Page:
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Book Evolution: A Very Short Introduction

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Evolution: A Very Short Introduction

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    Available in PDF - DJVU Format | Evolution: A Very Short Introduction.pdf | Language: ENGLISH
    Brian Charlesworth(Author),Deborah Charlesworth(Author)

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This book illuminates the crucial role of evolutionary biology in transforming our view of human origins and our relation to the universe, highlighting the impact of this theory on traditional philosophy and religion. The authors introduce the general reader to some of the most important basic findings, concepts, and procedures of evolutionary biology, as it has developed since the first publications of Darwin and Wallace on the subject, over 140 years ago. They show how evolution provides a unifying set of principles for the whole of biology and sheds light on the relation of human beings to the universe and each other.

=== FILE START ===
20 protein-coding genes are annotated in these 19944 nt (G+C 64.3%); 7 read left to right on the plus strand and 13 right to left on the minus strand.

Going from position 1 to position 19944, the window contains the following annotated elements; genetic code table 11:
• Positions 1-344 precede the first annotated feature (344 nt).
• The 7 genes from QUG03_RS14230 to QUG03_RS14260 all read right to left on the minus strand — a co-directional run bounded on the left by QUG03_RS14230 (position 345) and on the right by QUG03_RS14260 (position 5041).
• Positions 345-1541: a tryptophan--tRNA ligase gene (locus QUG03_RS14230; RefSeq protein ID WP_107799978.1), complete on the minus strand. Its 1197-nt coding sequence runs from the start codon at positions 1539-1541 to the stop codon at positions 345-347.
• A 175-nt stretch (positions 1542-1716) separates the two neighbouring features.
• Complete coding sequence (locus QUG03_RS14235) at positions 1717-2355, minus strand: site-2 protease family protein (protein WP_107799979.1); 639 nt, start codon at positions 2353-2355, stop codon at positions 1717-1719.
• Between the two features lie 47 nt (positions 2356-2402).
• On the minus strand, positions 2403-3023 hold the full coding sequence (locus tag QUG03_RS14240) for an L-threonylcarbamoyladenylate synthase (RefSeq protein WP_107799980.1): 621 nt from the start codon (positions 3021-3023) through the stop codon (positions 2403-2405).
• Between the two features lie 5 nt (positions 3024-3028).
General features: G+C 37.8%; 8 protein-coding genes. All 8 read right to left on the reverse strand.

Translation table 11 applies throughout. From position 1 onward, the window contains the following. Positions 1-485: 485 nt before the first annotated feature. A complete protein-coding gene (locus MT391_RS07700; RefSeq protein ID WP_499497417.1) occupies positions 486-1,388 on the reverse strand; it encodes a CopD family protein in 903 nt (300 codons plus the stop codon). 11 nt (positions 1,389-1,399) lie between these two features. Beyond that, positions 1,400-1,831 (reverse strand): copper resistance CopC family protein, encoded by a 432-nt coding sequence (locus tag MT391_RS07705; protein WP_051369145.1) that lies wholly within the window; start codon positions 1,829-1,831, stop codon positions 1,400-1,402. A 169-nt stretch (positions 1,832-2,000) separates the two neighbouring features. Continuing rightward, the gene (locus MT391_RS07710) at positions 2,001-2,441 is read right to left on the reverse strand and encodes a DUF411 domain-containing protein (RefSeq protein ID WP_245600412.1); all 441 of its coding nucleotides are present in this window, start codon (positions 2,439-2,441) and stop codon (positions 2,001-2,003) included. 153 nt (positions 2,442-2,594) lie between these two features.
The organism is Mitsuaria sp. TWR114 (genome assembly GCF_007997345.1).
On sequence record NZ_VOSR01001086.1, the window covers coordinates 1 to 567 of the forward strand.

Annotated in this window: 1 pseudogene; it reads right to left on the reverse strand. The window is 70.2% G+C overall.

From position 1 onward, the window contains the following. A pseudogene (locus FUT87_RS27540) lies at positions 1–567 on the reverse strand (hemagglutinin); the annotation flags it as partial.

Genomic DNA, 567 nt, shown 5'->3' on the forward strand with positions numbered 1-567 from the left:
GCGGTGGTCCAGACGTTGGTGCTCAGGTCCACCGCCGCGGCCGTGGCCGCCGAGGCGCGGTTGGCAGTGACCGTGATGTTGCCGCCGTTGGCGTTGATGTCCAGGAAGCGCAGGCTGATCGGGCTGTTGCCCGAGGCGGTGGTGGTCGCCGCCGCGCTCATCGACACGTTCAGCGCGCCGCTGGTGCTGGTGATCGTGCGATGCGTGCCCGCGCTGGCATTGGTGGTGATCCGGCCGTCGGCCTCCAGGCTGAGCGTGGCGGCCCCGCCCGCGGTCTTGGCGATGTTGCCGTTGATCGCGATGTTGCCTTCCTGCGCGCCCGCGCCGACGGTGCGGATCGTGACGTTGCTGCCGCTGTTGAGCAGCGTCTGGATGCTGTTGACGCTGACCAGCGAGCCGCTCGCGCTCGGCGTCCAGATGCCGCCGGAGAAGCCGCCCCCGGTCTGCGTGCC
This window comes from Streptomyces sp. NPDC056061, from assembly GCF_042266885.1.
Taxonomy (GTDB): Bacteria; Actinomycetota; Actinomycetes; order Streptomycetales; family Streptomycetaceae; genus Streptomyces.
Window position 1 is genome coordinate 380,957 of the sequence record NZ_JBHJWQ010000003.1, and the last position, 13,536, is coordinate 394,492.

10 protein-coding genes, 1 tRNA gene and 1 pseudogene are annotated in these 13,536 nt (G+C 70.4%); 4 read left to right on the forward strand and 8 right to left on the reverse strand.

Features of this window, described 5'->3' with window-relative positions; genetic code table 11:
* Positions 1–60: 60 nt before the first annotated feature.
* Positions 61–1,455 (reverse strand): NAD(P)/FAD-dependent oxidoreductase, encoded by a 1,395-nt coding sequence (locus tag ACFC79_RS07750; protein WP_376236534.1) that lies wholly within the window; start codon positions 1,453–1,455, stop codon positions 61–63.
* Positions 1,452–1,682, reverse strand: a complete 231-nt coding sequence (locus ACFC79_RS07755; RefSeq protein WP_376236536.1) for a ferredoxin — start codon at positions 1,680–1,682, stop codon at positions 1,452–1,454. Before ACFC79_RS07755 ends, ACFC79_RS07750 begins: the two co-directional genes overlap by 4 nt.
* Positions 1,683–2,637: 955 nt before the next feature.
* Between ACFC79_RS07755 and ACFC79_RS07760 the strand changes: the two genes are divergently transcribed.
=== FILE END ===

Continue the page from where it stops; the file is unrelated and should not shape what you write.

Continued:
Two distinguished biologists tell you what evolution is about, in a crystal-clear fashion. It's refreshing to read a clear, non-polemic account of the truth, which you rarely get in popular science writing. * Focus * Evolution without the crap. * Focus. * Brian Charlesworth is Royal Society Research Professor at the Institute of Cell, Animal and Population Biology, University of Edinburgh, and President of the Society for the Study Evolution. His research is mainly in evolutionary genetics, applying classical and molecular genetics to the study of evolution and natural variation. He is author of Evolution in Age-Structured Populations (CUP, 2nd edn. 1994) Deborah Charlesworth is Professor in the ICABP at Edinburgh. Her research focuses on the evolution of plant breeding systems, including how they avoid inbreeding, and work on sex chromosomes and self-incompatibility.